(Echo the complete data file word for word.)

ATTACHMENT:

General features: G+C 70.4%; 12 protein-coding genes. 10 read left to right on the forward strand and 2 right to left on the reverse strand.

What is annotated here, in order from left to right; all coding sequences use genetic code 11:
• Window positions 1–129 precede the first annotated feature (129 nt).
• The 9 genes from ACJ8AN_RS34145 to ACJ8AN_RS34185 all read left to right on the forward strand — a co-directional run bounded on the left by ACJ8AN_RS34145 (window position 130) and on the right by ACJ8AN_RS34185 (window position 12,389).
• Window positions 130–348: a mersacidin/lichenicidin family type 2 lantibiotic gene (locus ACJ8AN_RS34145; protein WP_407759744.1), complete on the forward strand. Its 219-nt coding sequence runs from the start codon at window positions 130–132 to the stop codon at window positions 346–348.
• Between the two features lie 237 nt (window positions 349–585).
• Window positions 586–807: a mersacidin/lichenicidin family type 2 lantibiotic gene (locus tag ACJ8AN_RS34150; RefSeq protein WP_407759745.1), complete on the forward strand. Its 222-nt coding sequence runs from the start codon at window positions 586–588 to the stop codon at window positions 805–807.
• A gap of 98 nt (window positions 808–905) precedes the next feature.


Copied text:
General features: G+C 70.4%; 12 protein-coding genes. 10 read left to right on the forward strand and 2 right to left on the reverse strand.

What is annotated here, in order from left to right; all coding sequences use genetic code 11:
• Window positions 1–129 precede the first annotated feature (129 nt).
• The 9 genes from ACJ8AN_RS34145 to ACJ8AN_RS34185 all read left to right on the forward strand — a co-directional run bounded on the left by ACJ8AN_RS34145 (window position 130) and on the right by ACJ8AN_RS34185 (window position 12,389).
• Window positions 130–348: a mersacidin/lichenicidin family type 2 lantibiotic gene (locus ACJ8AN_RS34145; protein WP_407759744.1), complete on the forward strand. Its 219-nt coding sequence runs from the start codon at window positions 130–132 to the stop codon at window positions 346–348.
• Between the two features lie 237 nt (window positions 349–585).
• Window positions 586–807: a mersacidin/lichenicidin family type 2 lantibiotic gene (locus tag ACJ8AN_RS34150; RefSeq protein WP_407759745.1), complete on the forward strand. Its 222-nt coding sequence runs from the start codon at window positions 586–588 to the stop codon at window positions 805–807.
• A gap of 98 nt (window positions 808–905) precedes the next feature.